Browsing named entities in Rebellion Record: a Diary of American Events: Documents and Narratives, Volume 11. (ed. Frank Moore). You can also browse the collection for Jonathan G. Parke or search for Jonathan G. Parke in all documents.

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our whole command in readiness to move at once, as soon as the fog lifts. The watchword, which, if possible, should be given to every company, will be Scott. I have the honor to be, General, Very respectfully, Your obedient servant, Jno. G. Parke, Chief of Staff. Headquartes, Army of the Potomac, December 13, 1862--6 A. M. Major-General E. V. Sumner, commanding Right Grand Division, Army of the Potomac: The General commanding directs that you extend the left of your command to Deeeral commanding will meet you at headquarters (Phillip's House) very soon. Copies of instructions to General Sumner and General Franklin will be sent to you. I have the honor to be, General, very respectfully, Your obedient Servant, Jno. G. Parke, Chief of Staff. It should be mentioned, that on the evening of the twelfth I ordered General Stoneman, with two divisions of his corps, to a point near the lower bridges, as supports for General Franklin. The forces now under the comm
g to their arm of the service, will report to Brigadier-General Benham, to be added to the defences of City Point. Major-General Parke will be left in command of all the army left for holding the lines about Petersburg and City Point, subject, of coon plank-road. The position of the troops, from left to right, was as follows: Sheridan, Warren, Humphreys, Ord, Wright, Parke. Everything looked favorable to the defeat of the enemy, and the capture of Petersburg and Richmond, if the proper effHumphreys drove the enemy from his front into his main line on the Hatcher, near Burgess' Mills. Generals Ord, Wright and Parke made examinations in their fronts to determine the feasibility of an assault on the enemy's lines. The two latter reportthem in Petersburg, while General Humphreys pushed forward with two divisions and joined General Wright on the left. General Parke succeeded in carrying the enemy's main line, capturing guns and prisoners, but was unable to carry his inner line. G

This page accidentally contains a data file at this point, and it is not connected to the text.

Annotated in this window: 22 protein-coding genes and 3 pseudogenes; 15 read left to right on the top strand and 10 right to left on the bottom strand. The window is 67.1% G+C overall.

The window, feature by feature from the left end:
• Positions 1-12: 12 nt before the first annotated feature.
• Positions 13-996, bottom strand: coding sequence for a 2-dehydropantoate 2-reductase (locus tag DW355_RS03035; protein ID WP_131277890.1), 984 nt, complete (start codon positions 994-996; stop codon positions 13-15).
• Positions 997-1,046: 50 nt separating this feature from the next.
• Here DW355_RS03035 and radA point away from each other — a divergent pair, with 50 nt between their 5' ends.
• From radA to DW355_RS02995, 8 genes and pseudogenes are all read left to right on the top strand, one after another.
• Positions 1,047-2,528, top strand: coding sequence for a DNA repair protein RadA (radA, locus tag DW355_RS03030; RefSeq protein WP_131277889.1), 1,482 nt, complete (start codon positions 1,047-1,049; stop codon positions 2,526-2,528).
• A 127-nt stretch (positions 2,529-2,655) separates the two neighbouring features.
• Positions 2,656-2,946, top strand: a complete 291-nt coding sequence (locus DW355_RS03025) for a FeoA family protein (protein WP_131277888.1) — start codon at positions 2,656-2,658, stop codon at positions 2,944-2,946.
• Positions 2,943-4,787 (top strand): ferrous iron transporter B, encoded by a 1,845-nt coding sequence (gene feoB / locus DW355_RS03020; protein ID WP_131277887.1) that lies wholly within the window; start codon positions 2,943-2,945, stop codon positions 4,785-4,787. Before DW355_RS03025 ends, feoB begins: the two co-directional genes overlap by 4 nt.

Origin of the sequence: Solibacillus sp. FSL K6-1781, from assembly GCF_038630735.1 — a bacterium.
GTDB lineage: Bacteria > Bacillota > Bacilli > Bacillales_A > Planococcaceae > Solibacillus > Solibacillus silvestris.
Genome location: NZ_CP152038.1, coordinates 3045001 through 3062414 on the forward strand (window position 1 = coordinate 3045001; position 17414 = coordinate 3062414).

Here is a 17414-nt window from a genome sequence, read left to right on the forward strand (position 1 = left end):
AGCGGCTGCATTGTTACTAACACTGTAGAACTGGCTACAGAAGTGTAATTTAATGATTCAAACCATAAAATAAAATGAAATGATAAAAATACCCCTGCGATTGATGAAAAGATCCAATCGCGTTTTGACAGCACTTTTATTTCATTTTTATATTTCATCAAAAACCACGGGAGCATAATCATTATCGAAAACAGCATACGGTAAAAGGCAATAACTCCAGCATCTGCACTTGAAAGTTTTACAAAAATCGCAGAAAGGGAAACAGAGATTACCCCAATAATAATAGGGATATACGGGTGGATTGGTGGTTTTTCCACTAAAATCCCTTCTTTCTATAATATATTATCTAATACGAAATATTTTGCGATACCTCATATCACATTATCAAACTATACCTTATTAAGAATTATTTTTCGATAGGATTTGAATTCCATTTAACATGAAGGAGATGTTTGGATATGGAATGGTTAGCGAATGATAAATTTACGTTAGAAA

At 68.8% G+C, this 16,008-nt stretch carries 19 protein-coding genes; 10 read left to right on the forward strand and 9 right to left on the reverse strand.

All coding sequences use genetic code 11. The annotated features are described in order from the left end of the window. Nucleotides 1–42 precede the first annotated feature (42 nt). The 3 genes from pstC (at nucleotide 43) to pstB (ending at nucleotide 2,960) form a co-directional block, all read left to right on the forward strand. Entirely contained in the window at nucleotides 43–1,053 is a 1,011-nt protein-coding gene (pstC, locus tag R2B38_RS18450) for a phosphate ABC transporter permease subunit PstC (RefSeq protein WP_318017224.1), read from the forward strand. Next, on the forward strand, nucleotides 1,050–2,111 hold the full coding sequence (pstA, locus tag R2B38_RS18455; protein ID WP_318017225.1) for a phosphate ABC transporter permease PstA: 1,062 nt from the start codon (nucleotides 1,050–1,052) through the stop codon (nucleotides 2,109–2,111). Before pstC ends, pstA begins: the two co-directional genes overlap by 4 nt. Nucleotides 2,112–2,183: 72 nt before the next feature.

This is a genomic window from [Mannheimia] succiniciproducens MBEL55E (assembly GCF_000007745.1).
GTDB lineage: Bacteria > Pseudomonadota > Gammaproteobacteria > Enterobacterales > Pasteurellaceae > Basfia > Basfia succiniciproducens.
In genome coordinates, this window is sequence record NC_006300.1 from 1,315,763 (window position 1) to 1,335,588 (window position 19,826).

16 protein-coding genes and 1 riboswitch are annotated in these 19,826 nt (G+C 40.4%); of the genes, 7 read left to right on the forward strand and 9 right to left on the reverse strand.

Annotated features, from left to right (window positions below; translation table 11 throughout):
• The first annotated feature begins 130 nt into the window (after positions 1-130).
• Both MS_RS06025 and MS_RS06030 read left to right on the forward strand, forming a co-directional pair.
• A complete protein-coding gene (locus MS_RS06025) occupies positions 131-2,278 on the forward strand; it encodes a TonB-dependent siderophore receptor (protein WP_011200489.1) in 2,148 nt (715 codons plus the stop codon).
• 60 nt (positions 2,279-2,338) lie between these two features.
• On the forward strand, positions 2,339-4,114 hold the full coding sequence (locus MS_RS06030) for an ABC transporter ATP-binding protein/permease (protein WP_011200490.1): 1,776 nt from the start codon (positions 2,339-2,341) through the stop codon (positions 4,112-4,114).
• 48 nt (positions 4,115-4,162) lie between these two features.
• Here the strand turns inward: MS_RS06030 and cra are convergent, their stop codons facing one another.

thinly held, orders were sent to Major-Generals Wright and Parke to attack the next morning at four. About seven P. M., intlry and Fifth corps at Five Forks, orders were sent to Generals Parke and Wright to open their batteries and press the enemyh the Twenty-fourth and part of the Second corps. Major-General Parke's attack at four A. M. was also successful, carrying it was found he held a second and inner line, which Major-General Parke was unable to carry. Receiving a despatch during the morning from Major-General Parke, reporting his being pressed by the enemy, the troops left in City Point defences, under Band Brevet Brigadier-General Collis, were ordered up to General Parke's support; their prompt arrival enabling them to render material assistance to General Parke in holding his lines. So soon as Major-General Wright's success was reported, Major-was over. At three A. M. of the second of April, Major-Generals Parke and Wright reported no enemy in their front, when,